On the first factor, the court finds as a matter of law that the plaintiff has established that there was an existing contractual relationship between himself and Glen Oak. The parties signed the Standard Form of Agreement on May 12, 2002. (Ex. P-1). Although the face page of the contract does not contain a detailed description of the project, location, address and scope, Article 2 of the contract, "Scope of Architect's Basic Services," provides for the Schematic Design Phase, Design Development Phase, Construction Documents Phase, Bidding or Negotiation Phase, and Construction Phase. (Ex. P-1, Article 2, ¶¶ 2.2-2.6). Article 11 of the contract, "Basis of Compensation," provides, that for the architect's basic services, basic compensation shall be computed at "[a] sum of 7.2% of the total cost for services mentioned herein in Article 1 and Article 2." (Ex. P-1, Article 11. ¶11.2.1). It further provides, that where compensation is based on a stipulated sum or percentage of the construction cost, progress payments for basic services in each phase shall total the following percentages of the total basic compensation payable: Schematic Design Phase: 5%; Design Development Phase: 15%; Construction Documents Phase: 50%; Bidding or Negotiation Phase: 5%; and Construction Phase: 25%. (Ex. P-1, Article 11, ¶11.2.2). Therefore, the contract entered into between the plaintiff and Glen Oak provides for services and compensation beyond the schematic phase. Despite the defendant's contention to the contrary, there is nothing in the contract limiting the plaintiff's services to the schematic phase.

In addition, the contract contains the following provisions:

ARTICLE 8

TERMINATION, SUSPENSION OR ABANDONMENT

8.1 This Agreement may be terminated by either party upon not less than seven days' written notice should the other party fail substantially to perform in accordance with the terms of this Agreement through no fault of the party initiating the termination.

8.2 If the Project is suspended by the Owner for more than 30 consecutive days, the Architect shall be compensated for services performed prior to notice of such suspension. When the project is resumed, the Architect's compensation shall be equitably adjusted to provide for expenses incurred in the interruption and resumption of the Architect's services.

8.3 This Agreement may be terminated by the Owner upon not less than seven days' written notice to the Architect in the event that the Project is permanently abandoned. If the Project is abandoned by the Owner for more than 90 consecutive days, the Architect may terminate this Agreement by giving written notice.

8.4 Failure of the Owner to make payments to the Architect in accordance with this Agreement shall be considered substantial nonperformance and cause for termination.

8.5 If the Owner fails to make payment when due the Architect for services and expenses, the Architect may, upon seven days' written notice to the Owner, suspend performance of services under this Agreement. Unless payment in full is received by the Architect within seven days of the date of the notice, the suspension shall take effect without further notice. In the event of a suspension of services, the Architect shall have no liability to the Owner for delay or damage caused the Owner because of such suspension of services.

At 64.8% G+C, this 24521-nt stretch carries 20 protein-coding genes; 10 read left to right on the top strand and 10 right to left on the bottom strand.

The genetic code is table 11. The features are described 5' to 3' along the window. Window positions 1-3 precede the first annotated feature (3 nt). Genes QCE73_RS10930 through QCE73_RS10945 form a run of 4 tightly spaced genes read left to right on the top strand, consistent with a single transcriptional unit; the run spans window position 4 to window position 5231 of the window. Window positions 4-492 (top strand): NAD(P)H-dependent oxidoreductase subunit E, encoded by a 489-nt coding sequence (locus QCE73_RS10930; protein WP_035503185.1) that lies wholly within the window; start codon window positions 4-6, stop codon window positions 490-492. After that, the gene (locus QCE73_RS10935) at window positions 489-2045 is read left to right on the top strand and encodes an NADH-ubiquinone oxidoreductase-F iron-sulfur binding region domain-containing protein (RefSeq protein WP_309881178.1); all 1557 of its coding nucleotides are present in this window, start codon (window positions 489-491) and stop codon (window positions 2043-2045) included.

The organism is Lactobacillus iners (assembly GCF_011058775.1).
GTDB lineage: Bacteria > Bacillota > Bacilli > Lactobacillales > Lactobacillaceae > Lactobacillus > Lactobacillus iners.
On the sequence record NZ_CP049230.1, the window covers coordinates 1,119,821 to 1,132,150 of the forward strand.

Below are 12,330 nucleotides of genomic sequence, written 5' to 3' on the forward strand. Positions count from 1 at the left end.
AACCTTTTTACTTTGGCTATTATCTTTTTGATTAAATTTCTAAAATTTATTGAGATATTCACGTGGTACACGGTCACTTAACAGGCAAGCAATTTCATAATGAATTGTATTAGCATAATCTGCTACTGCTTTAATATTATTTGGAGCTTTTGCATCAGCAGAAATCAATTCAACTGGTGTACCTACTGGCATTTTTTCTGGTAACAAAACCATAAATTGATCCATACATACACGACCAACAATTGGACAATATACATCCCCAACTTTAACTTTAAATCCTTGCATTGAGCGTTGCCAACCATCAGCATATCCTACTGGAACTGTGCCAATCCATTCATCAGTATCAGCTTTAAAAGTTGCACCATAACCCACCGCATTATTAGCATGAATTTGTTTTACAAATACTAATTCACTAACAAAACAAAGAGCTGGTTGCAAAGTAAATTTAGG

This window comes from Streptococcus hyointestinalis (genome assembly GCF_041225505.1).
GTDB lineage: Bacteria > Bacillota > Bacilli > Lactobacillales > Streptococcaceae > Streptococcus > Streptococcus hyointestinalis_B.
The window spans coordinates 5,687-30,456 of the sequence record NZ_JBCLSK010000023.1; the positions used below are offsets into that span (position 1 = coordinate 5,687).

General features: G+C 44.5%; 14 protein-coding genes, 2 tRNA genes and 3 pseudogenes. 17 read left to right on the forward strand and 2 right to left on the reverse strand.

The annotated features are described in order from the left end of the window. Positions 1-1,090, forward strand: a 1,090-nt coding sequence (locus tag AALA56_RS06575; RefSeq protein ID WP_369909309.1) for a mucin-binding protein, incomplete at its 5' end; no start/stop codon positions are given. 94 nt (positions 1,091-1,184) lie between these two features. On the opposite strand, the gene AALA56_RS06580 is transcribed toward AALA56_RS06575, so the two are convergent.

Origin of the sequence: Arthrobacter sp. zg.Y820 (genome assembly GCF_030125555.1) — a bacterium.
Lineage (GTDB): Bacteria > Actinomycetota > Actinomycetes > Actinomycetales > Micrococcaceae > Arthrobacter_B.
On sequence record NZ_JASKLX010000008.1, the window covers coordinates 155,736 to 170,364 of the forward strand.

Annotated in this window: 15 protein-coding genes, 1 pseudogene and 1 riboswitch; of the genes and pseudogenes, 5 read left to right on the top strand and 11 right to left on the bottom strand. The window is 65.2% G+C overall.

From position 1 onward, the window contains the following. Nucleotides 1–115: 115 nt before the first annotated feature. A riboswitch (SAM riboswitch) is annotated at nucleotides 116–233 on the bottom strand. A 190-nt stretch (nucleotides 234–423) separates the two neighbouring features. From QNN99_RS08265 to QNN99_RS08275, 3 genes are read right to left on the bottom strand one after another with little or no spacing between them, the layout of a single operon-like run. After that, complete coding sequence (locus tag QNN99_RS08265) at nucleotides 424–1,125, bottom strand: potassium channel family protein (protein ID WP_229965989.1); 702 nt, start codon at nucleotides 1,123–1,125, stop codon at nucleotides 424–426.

8.6 In the event of termination not the fault of the Architect, the Architect shall be compensated for services performed prior to termination, together with Reimbursable Expenses then due*fn4 .

(emphasis added). Each of the provisions for termination, suspension or abandonment require written notice within a specified time by the party initiating such action. Here, the evidence establishes that no written notice was provided by Glen Oak to the plaintiff terminating, suspending, or abandoning the project during any time relevant to the instant action. Therefore, at the time MOS Design, Inc. contracted with Glen Oak to provide architectural services on August 2, 2003, the contract between the plaintiff and Glen Oak was still in effect.

Regarding the second factor, the plaintiff must establish both intentional and improper behavior on behalf of the defendant. Peoples Mortgage Co., Inc. v. Federal Nat'l Mortgage Ass'n, 856 F.Supp. 910, 938 (E.D.Pa.1994) (citing Restatement (Second) Torts §766; Geofreeze Corp. v. C. Hannah Constr. Co., 588 F.Supp. 1341, 1344 (E.D.Pa.1984)). To establish intent, the plaintiff must show that the defendant knew "an injury [was] certain or substantially certain to occur as a result of his action." Leonard A. Feinberg, Inc. v. Cent. Asia Capital Corp., 974 F.Supp. 822, 846 (E.D.Pa.1997)(internal citations omitted); Total Care Sys., Inc. v. Coons, 860 F.Supp. 236, 241 (E.D.Pa.1994)("[I]intent in this [tortious interference with contract] case may be shown where the actor knows an injury is certain or substantially certain to occur as a result of his action.")(internal citation omitted)). Comment j to §766 states that the cause of action "is broader. . . in its application than to cases in which the defendant has acted with [the] purpose or desire" of interference with a contract. The cause of action also includes intentional interference, as that term is defined in §8A*fn5 , in which the actor does not act for the purpose of interfering with the contract or desire it but knows that the interference is certain or substantially certain to occur as a result of his action. The rule applies, in other words, to an interference that is incidental to the actor's independent purpose and desire, but known to him to be a necessary consequence of his action. Restatement (Second) Torts §766, comment j.

As a threshold matter, in establishing the requisite intent, the plaintiff must show that defendant had knowledge of the existing contract. It is obvious that one cannot intentionally interfere with a contract of which he has no knowledge. General knowledge of a business relationship is not sufficient; the defendant must have specific knowledge of the contract right upon which his actions infringe. Restatement (Second) of Torts, §766, comment i. See, e.g., DiGiorgio Corp. v. Mendez and Co., Inc., 230 F.Supp.2d 552, 564 (D.N.J. 2002)(citing Matrix Essentials, Inc. v. Cosmetic Gallery, Inc., 870 F.Supp. 1237, 1247 (D.N.J.1994)). However, the defendant need not have knowledge of the specific terms of the contract. See Posner v. Lankenau Hosp., 645 F.Supp. 1102, 1112 -13 (E.D.Pa.,1986).